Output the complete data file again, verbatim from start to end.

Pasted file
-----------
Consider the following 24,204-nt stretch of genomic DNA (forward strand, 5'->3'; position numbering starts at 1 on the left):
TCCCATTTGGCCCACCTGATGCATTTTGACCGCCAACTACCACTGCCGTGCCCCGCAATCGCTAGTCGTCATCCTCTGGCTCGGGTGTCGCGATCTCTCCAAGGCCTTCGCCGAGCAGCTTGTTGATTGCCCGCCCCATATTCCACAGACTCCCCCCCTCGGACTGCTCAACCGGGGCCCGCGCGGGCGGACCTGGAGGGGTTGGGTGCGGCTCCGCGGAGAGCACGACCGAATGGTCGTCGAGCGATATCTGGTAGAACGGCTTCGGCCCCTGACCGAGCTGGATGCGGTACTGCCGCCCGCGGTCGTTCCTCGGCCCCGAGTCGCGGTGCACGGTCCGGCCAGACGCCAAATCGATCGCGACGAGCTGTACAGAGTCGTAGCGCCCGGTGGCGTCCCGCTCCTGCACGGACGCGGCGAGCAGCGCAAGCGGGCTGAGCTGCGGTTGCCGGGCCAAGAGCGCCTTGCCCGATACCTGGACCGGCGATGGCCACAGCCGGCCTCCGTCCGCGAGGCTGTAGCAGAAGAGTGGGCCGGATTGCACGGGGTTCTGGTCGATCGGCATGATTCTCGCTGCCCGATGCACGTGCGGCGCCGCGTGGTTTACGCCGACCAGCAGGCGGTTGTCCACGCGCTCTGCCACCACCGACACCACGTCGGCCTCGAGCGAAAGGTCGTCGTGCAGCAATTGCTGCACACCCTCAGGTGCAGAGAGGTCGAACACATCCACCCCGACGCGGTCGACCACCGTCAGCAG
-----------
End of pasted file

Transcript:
Consider the following 24,204-nt stretch of genomic DNA (forward strand, 5'->3'; position numbering starts at 1 on the left):
TCCCATTTGGCCCACCTGATGCATTTTGACCGCCAACTACCACTGCCGTGCCCCGCAATCGCTAGTCGTCATCCTCTGGCTCGGGTGTCGCGATCTCTCCAAGGCCTTCGCCGAGCAGCTTGTTGATTGCCCGCCCCATATTCCACAGACTCCCCCCCTCGGACTGCTCAACCGGGGCCCGCGCGGGCGGACCTGGAGGGGTTGGGTGCGGCTCCGCGGAGAGCACGACCGAATGGTCGTCGAGCGATATCTGGTAGAACGGCTTCGGCCCCTGACCGAGCTGGATGCGGTACTGCCGCCCGCGGTCGTTCCTCGGCCCCGAGTCGCGGTGCACGGTCCGGCCAGACGCCAAATCGATCGCGACGAGCTGTACAGAGTCGTAGCGCCCGGTGGCGTCCCGCTCCTGCACGGACGCGGCGAGCAGCGCAAGCGGGCTGAGCTGCGGTTGCCGGGCCAAGAGCGCCTTGCCCGATACCTGGACCGGCGATGGCCACAGCCGGCCTCCGTCCGCGAGGCTGTAGCAGAAGAGTGGGCCGGATTGCACGGGGTTCTGGTCGATCGGCATGATTCTCGCTGCCCGATGCACGTGCGGCGCCGCGTGGTTTACGCCGACCAGCAGGCGGTTGTCCACGCGCTCTGCCACCACCGACACCACGTCGGCCTCGAGCGAAAGGTCGTCGTGCAGCAATTGCTGCACACCCTCAGGTGCAGAGAGGTCGAACACATCCACCCCGACGCGGTCGACCACCGTCAGCAG